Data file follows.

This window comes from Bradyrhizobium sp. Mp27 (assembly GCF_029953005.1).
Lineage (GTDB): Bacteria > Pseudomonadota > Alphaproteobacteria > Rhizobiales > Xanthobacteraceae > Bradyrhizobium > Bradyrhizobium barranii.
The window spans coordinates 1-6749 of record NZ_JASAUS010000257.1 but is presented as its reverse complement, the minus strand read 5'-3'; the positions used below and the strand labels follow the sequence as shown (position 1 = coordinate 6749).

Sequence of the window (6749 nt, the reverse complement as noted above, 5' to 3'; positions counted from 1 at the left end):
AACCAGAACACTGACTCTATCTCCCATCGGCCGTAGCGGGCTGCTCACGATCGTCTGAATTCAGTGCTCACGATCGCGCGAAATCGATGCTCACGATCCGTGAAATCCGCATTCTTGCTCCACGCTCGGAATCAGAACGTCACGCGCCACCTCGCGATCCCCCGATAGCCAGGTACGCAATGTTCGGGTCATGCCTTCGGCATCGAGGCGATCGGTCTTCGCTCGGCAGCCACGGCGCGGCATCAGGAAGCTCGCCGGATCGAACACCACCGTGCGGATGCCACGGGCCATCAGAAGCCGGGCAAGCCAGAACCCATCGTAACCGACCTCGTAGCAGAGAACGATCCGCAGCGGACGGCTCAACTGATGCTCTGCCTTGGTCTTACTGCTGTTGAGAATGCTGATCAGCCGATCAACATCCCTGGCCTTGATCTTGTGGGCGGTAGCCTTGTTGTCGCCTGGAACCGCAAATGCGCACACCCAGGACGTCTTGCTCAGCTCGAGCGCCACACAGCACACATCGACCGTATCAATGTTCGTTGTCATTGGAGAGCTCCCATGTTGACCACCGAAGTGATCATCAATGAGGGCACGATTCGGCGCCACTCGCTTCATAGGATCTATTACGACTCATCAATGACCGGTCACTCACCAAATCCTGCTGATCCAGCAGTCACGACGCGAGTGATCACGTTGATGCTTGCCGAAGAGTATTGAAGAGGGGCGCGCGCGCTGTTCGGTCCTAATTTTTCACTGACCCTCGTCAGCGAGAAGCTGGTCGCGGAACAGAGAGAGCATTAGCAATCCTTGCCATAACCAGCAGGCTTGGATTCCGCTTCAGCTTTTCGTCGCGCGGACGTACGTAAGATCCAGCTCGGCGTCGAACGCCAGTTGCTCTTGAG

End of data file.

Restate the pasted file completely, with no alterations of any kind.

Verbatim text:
This window comes from Bradyrhizobium sp. Mp27 (assembly GCF_029953005.1).
Lineage (GTDB): Bacteria > Pseudomonadota > Alphaproteobacteria > Rhizobiales > Xanthobacteraceae > Bradyrhizobium > Bradyrhizobium barranii.
The window spans coordinates 1-6749 of record NZ_JASAUS010000257.1 but is presented as its reverse complement, the minus strand read 5'-3'; the positions used below and the strand labels follow the sequence as shown (position 1 = coordinate 6749).

Sequence of the window (6749 nt, the reverse complement as noted above, 5' to 3'; positions counted from 1 at the left end):
AACCAGAACACTGACTCTATCTCCCATCGGCCGTAGCGGGCTGCTCACGATCGTCTGAATTCAGTGCTCACGATCGCGCGAAATCGATGCTCACGATCCGTGAAATCCGCATTCTTGCTCCACGCTCGGAATCAGAACGTCACGCGCCACCTCGCGATCCCCCGATAGCCAGGTACGCAATGTTCGGGTCATGCCTTCGGCATCGAGGCGATCGGTCTTCGCTCGGCAGCCACGGCGCGGCATCAGGAAGCTCGCCGGATCGAACACCACCGTGCGGATGCCACGGGCCATCAGAAGCCGGGCAAGCCAGAACCCATCGTAACCGACCTCGTAGCAGAGAACGATCCGCAGCGGACGGCTCAACTGATGCTCTGCCTTGGTCTTACTGCTGTTGAGAATGCTGATCAGCCGATCAACATCCCTGGCCTTGATCTTGTGGGCGGTAGCCTTGTTGTCGCCTGGAACCGCAAATGCGCACACCCAGGACGTCTTGCTCAGCTCGAGCGCCACACAGCACACATCGACCGTATCAATGTTCGTTGTCATTGGAGAGCTCCCATGTTGACCACCGAAGTGATCATCAATGAGGGCACGATTCGGCGCCACTCGCTTCATAGGATCTATTACGACTCATCAATGACCGGTCACTCACCAAATCCTGCTGATCCAGCAGTCACGACGCGAGTGATCACGTTGATGCTTGCCGAAGAGTATTGAAGAGGGGCGCGCGCGCTGTTCGGTCCTAATTTTTCACTGACCCTCGTCAGCGAGAAGCTGGTCGCGGAACAGAGAGAGCATTAGCAATCCTTGCCATAACCAGCAGGCTTGGATTCCGCTTCAGCTTTTCGTCGCGCGGACGTACGTAAGATCCAGCTCGGCGTCGAACGCCAGTTGCTCTTGAG